And our hearts must break for those mothers whose children were succumbed by waves or hot deserts, for the sorrow those mothers are still ignorant of. It’s easy to think that someone else’s children are washing ashore. It is easy, these days. They are different, they are different colour, they wear different clothes or speak a different language. They cannot be like our children. Their mothers cannot love them like we love our children. They put them on those boats after all.

It is not some romantic notion I speak of. A utopia where every escapee from terrible places on earth can be welcomed with open arms by more fortunate countries, that those families could all be reunited in this new, magical land, where there is plenty for everyone to live in harmony.

But I’m saying that more humane policies and laws regarding citizenship and immigration could be achieved if there was political will, fuelled by compassion, rather than irrational fears and divisions. Because our hearts should break when a child washes ashore. Any child. Break so much that we lift our heads and realise what was done in our name. What was done to keep our own comfortable countries bountiful. To call out our representatives whose policies contributed to destroying the peace and bounty of other countries, making their mothers put their kids on boats, with no safe shore in sight. We need to acknowledge and own up to our own role in demolishing their homes and families, which made them seek our shores. We need also to work harder at understanding what leads to such disasters that uproot millions, as only through learning and understanding can we hope to start repairing the damage, and preventing it elsewhere. We need to look into the eyes of mothers, who just want their children to be safe and grow, instead of absorbing religious truths as do some loudmouth politicians from all sides, who have nothing to lose in this battle, and everything to gain. Meanwhile, we all risk losing what makes us who we are, our humanity. We lose it if we can think that us worrying about our child’s scraped knee or worrying when our daughters are late from school, is any different than some other mother across the world wrapping her child in a warm shawl to protect them from cold wind, just as we do, one day, but then the next day she has to wrap her baby in a blanket this time to send her away from bombs and violence.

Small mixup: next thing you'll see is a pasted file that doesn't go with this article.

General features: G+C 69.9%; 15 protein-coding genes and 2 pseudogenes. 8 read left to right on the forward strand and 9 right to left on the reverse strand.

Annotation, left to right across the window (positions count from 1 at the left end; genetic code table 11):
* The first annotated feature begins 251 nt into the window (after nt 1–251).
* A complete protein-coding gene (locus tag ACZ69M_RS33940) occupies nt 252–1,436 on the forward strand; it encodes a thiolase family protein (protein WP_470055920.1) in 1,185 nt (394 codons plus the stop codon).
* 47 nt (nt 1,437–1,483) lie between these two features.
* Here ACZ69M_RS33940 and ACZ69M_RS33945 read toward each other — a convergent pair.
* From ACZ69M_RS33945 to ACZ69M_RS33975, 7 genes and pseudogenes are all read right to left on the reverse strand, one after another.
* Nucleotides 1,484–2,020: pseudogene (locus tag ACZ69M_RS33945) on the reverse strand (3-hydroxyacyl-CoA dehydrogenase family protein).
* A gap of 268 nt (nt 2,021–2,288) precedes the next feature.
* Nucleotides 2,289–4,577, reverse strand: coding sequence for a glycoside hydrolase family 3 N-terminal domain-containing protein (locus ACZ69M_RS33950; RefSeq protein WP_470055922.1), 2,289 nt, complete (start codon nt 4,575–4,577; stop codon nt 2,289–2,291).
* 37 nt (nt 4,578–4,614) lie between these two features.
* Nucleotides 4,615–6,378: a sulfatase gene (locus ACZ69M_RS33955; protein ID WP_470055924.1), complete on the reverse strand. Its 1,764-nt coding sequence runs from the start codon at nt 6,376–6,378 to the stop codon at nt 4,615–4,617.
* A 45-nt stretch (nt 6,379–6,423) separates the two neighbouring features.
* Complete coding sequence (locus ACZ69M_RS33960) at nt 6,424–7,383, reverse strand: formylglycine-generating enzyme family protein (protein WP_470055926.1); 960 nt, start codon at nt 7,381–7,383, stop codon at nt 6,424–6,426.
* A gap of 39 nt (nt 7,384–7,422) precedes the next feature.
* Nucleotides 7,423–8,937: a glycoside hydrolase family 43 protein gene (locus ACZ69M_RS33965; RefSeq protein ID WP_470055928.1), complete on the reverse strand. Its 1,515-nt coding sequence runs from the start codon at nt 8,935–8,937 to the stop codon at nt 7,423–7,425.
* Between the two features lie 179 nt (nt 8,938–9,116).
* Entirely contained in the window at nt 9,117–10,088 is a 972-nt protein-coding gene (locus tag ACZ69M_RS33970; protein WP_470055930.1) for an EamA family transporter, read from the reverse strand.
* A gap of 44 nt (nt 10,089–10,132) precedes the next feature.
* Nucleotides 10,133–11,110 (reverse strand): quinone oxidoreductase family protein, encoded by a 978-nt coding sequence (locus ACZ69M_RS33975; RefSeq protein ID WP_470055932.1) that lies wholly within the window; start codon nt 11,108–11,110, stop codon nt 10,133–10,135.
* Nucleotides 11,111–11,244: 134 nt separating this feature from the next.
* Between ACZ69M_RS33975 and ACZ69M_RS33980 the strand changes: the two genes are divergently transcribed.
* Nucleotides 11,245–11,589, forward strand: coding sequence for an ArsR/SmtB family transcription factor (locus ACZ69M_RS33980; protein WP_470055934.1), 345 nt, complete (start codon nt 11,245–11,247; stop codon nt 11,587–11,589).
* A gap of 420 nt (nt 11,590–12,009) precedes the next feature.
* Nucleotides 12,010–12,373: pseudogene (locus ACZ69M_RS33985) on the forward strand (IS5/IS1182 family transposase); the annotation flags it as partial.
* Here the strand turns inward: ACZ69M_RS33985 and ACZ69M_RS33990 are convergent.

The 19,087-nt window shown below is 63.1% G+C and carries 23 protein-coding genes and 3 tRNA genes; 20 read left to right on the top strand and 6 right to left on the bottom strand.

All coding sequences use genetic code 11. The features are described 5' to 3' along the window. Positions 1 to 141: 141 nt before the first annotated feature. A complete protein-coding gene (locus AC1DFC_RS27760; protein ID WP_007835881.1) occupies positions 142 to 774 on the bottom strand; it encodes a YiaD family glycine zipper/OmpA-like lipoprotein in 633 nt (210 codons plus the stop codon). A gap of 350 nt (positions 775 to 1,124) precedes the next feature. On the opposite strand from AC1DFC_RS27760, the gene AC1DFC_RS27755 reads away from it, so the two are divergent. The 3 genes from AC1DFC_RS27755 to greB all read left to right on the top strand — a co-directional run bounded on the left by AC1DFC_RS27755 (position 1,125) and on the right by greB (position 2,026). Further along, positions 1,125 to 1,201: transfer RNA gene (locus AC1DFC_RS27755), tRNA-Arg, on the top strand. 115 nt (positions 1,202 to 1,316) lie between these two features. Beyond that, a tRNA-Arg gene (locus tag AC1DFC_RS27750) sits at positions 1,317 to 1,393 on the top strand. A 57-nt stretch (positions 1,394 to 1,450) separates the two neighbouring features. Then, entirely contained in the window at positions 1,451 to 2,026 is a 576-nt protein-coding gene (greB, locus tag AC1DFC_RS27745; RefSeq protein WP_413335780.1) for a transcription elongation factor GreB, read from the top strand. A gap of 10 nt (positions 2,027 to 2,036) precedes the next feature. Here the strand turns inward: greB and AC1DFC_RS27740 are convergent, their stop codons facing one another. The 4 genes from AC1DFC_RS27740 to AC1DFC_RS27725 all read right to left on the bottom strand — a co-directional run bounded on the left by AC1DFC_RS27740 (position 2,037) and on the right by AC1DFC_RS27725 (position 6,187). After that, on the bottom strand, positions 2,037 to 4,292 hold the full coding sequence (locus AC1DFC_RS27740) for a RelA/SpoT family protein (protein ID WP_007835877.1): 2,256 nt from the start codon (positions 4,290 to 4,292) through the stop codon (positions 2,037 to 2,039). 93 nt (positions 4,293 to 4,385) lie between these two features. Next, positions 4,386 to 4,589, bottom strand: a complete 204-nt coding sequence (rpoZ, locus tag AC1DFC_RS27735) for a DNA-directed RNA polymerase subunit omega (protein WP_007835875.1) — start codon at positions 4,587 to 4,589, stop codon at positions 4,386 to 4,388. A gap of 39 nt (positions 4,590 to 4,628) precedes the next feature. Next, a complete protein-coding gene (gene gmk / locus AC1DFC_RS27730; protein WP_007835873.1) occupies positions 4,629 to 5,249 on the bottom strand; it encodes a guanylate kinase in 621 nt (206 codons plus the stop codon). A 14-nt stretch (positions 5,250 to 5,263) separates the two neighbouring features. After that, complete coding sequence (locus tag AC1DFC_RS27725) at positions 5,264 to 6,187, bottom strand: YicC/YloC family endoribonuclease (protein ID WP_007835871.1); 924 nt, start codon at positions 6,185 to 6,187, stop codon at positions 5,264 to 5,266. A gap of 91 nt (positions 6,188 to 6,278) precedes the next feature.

No one leaves their home, with a bag in their hands, with only half of their family, without family photos, not knowing if they will ever see all that’s dear to them again. No one does, unless they have to.